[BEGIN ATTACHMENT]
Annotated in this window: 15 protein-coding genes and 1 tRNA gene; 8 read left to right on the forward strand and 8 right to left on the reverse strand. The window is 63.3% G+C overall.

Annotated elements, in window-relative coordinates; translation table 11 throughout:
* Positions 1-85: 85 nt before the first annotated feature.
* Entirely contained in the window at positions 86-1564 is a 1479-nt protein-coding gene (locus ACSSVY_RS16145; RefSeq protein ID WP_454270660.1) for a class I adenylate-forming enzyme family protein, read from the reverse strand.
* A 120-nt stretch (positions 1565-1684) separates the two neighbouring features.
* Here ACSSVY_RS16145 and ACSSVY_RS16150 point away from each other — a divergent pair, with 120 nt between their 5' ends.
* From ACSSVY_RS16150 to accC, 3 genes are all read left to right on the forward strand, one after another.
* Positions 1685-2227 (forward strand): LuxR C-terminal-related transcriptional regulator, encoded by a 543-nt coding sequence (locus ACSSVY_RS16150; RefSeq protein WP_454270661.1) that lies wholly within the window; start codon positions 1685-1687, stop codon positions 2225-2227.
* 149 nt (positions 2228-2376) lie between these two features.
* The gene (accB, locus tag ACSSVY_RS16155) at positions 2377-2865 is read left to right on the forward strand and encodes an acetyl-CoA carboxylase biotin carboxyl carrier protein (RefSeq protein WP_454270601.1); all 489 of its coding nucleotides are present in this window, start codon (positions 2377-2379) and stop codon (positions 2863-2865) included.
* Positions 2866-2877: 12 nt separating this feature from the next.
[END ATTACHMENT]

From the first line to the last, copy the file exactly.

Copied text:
Annotated in this window: 15 protein-coding genes and 1 tRNA gene; 8 read left to right on the forward strand and 8 right to left on the reverse strand. The window is 63.3% G+C overall.

Annotated elements, in window-relative coordinates; translation table 11 throughout:
* Positions 1-85: 85 nt before the first annotated feature.
* Entirely contained in the window at positions 86-1564 is a 1479-nt protein-coding gene (locus ACSSVY_RS16145; RefSeq protein ID WP_454270660.1) for a class I adenylate-forming enzyme family protein, read from the reverse strand.
* A 120-nt stretch (positions 1565-1684) separates the two neighbouring features.
* Here ACSSVY_RS16145 and ACSSVY_RS16150 point away from each other — a divergent pair, with 120 nt between their 5' ends.
* From ACSSVY_RS16150 to accC, 3 genes are all read left to right on the forward strand, one after another.
* Positions 1685-2227 (forward strand): LuxR C-terminal-related transcriptional regulator, encoded by a 543-nt coding sequence (locus ACSSVY_RS16150; RefSeq protein WP_454270661.1) that lies wholly within the window; start codon positions 1685-1687, stop codon positions 2225-2227.
* 149 nt (positions 2228-2376) lie between these two features.
* The gene (accB, locus tag ACSSVY_RS16155) at positions 2377-2865 is read left to right on the forward strand and encodes an acetyl-CoA carboxylase biotin carboxyl carrier protein (RefSeq protein WP_454270601.1); all 489 of its coding nucleotides are present in this window, start codon (positions 2377-2379) and stop codon (positions 2863-2865) included.
* Positions 2866-2877: 12 nt separating this feature from the next.